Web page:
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Elder : Elder

This young band delivers some familiar-sounding Stoner Doom, but it catches your attention like few others on a first full length.

Upon first listen, the Stoner Doom that the young American band Elder plays is not too different from several other acts in the genre: the vrooming guitar, the vocals loaded with reverb and the heavy rhythms are parts of the usual lethal weapons utilized by bands such as Sloth [note by admin.: the UK Sloth], Toner Low and Sleep.

But, let’s not conlude too fast. After a couple of minutes, the music’s rhythm tends to accelerate; the guitars take off in whirling, fuzzy acid leads. Then suddenly, the good surprise: the organ bursts in and releases the pheromones of happiness. Elder’s music, that started off somewhat conventional, jumps over the wall of the Stoner Doom building and starts running into the wild.
This first track is well balanced; its gradual rise (built in two acts) around the keyboard’s arrival is damn good. At this point we're happy…we understand we may have something new here.

But the beginning of the second song brings some familiar sounds again: the riff that serves as background all along comes from a Kyuss album: the resemblance is undeniable. It is the voice that makes the difference and the relatively syncopated song built on rhythmic alternations, acceleration, deceleration, one part to the guitar, one part to the voice, one part to the drums (the drumming is top notch in each of the tracks and has a pleasing tendency to let the cymbals talk). It's a great track that is illuminated by beautiful, almost Hispanic acoustic guitar lines before the heavy groove comes and shakes the speakers again.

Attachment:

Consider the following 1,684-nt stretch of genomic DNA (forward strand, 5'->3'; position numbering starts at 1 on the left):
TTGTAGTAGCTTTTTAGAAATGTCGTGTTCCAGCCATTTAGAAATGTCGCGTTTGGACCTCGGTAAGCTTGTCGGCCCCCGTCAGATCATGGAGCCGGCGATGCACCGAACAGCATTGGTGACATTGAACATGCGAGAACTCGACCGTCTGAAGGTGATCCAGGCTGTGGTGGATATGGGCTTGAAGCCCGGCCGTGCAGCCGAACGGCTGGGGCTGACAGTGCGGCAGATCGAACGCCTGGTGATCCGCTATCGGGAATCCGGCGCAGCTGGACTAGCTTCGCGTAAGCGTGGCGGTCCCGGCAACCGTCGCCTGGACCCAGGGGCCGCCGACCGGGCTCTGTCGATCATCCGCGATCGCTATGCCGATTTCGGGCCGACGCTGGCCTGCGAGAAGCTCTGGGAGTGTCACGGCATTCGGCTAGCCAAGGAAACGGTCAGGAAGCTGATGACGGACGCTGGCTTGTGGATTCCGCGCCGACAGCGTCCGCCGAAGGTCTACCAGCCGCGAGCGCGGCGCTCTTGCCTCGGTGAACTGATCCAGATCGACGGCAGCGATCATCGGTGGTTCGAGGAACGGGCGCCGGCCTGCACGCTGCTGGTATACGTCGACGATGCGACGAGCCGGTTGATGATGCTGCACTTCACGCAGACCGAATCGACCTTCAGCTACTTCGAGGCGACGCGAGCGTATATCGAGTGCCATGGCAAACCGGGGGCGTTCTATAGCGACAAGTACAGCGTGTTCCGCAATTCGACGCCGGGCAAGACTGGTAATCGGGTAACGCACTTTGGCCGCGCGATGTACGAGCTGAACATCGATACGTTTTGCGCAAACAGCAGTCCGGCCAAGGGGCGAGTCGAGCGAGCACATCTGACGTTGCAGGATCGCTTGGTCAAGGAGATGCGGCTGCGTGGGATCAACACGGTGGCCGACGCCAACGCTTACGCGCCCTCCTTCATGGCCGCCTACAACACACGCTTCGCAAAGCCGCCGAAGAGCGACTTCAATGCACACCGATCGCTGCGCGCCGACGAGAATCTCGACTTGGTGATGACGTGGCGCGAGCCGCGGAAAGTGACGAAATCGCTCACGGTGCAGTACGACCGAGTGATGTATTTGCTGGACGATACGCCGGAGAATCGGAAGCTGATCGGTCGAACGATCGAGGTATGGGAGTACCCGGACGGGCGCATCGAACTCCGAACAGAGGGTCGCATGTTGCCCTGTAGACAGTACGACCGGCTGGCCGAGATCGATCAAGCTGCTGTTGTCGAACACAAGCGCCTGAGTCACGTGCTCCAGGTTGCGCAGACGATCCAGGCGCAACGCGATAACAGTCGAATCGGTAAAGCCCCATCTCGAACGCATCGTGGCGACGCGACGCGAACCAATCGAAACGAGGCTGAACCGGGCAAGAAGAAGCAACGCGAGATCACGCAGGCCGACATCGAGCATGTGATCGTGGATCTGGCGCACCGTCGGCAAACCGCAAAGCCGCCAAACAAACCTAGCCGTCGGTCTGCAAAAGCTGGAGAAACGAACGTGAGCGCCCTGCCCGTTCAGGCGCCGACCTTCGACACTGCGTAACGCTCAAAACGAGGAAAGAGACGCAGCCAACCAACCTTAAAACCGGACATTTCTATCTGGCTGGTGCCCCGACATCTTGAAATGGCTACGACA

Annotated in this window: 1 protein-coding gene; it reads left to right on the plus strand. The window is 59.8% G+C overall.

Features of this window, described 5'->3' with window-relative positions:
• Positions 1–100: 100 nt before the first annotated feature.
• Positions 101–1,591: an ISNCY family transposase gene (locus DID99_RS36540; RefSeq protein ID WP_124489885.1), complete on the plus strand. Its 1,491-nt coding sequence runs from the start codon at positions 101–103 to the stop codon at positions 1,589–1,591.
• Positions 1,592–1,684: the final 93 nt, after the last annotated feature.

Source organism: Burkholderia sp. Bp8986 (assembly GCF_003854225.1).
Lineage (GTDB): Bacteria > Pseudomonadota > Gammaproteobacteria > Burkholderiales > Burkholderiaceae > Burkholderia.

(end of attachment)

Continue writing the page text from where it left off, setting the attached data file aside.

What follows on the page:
The sound on the third track is heavy and thick with an echo effect on the voice that strengthens its ‘guru of the desert’ side while the cyclical rhythm guitar sound shapes compact sound waves. Then the implacable locomotive stops and releases a wisp of evanescent steam: the undulating psychedelic keyboard dilutes the mass and brings that light, almost incongruous sound…a piece of anthology, no doubt.

The fourth song is more Rock n' Roll, faster and almost Grunge at times. It introduces the first long solo of the album. It’s more traditional and a little disappointing...until the band takes you by surprise once again and ventures on fully Doom ground towards the end; the rhythm trudges and crawls.

The fifth and final song only confirms the intelligence and artistic integrity of Elder's recipe: There is no recipe. A song is a complex piece of music says Elder. There are no digressions, no easy and catchy riffs… only turbulent water and swirling tides. These musicians are teeming with tantalizing ideas, allowing their music to get free from the usual patterns. Relaxed, amused, self-confident, psychedelic and haunting, this young band delivers some familiar-sounding Stoner Doom, but it catches your attention like few others on a first full length.

Reviewer's rating: 7/10


Tracklist :
1. White Walls
2. Hexe
3. Riddle of Steel Pt. 1
4. Ghost Head
5. Riddle of Steel Pt. 2

Duration : Approx. 42 minutes.

Visit the Elder bandpage.

Reviewed on 11-06-2009 by Bertrand marchal
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